18 June 2008


Not all religion is to be found in the church, any more than all knowledge is found in the classroom.

~Author Unknown~
I haven't been to my church since last December. (It is a non-denominational Christian church.) And the only reason I went then was because my youngest daughter wanted to see the Christmas play. She wasn't in it, which is one of the reasons I don't want to go back to my church. You see it's very cliquey there. I started going in 1999. I was a Catholic, searching for something more. I did find it there for a little while. But I soon came to see the hierarchy of those who attended. There are a lot of "popular" people in my church. A lot of them are musicians. It's very musical/theatrical. It seems to really raise on a pedestal those who are musicians. It also seems to favor those who have been around for a very long time. And those who seem to have the "fire of the Lord" in them. If you can't play music then you must be extremely Holy. If you are neither of those, you tend to stay on the fringes. But there is still one more chance for you if the other two fail. You just need to get in with the right crowd. You need to become friends with the popular people. I had enough of that stuff in high school.

So I finally got to the point where I just didn't want to have to deal with the theatrics and the cliques on Sunday morning. It was distracting to me, and it was beginning to affect my children. See, the children of the favored ones were also cliquey. So my daughters got overlooked for things like Christmas plays and VBS skits. My oldest didn't have any friends in her junior high group. They didn't want to go anymore, and I couldn't blame them. I didn't want to go anymore either. So I haven't and neither have they. My DH still goes because he is a musician and he likes to play with the band. So now he goes by himself.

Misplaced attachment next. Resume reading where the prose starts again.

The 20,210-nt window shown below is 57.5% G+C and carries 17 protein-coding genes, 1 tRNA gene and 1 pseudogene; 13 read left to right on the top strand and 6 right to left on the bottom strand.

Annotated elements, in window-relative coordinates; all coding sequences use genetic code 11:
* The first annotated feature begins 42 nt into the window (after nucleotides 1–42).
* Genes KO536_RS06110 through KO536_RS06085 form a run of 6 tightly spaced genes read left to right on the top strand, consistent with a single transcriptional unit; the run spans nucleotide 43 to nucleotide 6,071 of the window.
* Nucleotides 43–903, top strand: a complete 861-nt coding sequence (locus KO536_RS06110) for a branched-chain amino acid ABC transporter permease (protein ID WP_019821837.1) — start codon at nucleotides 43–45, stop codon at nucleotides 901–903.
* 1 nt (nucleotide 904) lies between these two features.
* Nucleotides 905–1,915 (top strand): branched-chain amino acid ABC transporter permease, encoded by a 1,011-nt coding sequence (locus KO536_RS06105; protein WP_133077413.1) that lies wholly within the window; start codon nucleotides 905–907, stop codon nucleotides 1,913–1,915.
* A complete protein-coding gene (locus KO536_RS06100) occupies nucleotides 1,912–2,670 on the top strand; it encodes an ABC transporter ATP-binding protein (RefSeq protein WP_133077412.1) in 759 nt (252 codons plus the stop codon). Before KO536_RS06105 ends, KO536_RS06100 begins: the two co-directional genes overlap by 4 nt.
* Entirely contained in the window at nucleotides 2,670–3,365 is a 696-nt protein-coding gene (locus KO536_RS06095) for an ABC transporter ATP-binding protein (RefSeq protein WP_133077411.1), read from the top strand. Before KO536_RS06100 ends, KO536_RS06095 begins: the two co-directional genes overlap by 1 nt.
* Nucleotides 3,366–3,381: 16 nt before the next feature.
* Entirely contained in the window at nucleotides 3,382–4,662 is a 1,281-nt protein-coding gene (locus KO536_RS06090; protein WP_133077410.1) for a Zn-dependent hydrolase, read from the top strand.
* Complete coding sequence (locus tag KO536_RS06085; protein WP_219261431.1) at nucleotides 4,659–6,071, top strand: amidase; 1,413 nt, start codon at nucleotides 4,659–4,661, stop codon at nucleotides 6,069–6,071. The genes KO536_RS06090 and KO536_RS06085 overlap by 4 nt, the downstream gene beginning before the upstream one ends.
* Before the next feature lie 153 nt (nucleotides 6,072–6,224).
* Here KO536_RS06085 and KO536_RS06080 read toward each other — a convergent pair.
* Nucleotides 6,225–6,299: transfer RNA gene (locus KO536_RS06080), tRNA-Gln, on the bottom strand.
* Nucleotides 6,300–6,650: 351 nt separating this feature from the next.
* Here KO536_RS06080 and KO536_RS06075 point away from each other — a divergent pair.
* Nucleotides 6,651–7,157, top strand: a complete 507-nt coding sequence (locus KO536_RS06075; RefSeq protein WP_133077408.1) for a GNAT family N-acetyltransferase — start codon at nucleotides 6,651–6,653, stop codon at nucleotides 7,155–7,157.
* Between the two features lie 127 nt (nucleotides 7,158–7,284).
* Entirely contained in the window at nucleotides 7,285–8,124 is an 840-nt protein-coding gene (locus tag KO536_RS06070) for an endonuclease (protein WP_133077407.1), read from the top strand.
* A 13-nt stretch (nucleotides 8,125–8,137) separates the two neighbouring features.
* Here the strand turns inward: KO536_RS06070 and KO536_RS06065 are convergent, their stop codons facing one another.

Isn't it a shame that I have to feel this way about a Christian church? Why is it that Christians can act so un-Christian towards other Christians?

I'm not sure how I should proceed from here. If the Catholics weren't so Catholic, I think I would like to go back there. I miss the reverence of a Catholic church. But I don't agree with a lot of their beliefs, and I don't want to have to tell my children what they should believe and what they should discard. But that is a big part of the problem. I have disagreements with a lot of what many church's practice. So what to do? Well for now, I do nothing. I still discuss the bible and the Lord with my girls. They have quite a bit of biblical knowledge, in their heads and in their hearts. So they appear to me to be on the right path. It would be nice to find a church body where I feel we'd fit, and my girls could be part of a youth community. But I just can't see how to make that happen.

Which bring me back to the bible. Are we really called to "join a church"? Or are we called to be part of the body of believers? I am still a believer, so doesn't that still make me part of the body? I know it is God's will that we join together with others. Can I not just join together with my family for a while? I think so, which is why I haven't been to church since last December. It's funny how much less stress I feel not going to church. And in a funny way I feel closer to God not going. I often was at odds with things preached and practiced in my church, so how can one feel close to the Lord when one doesn't even agree with what is being taught?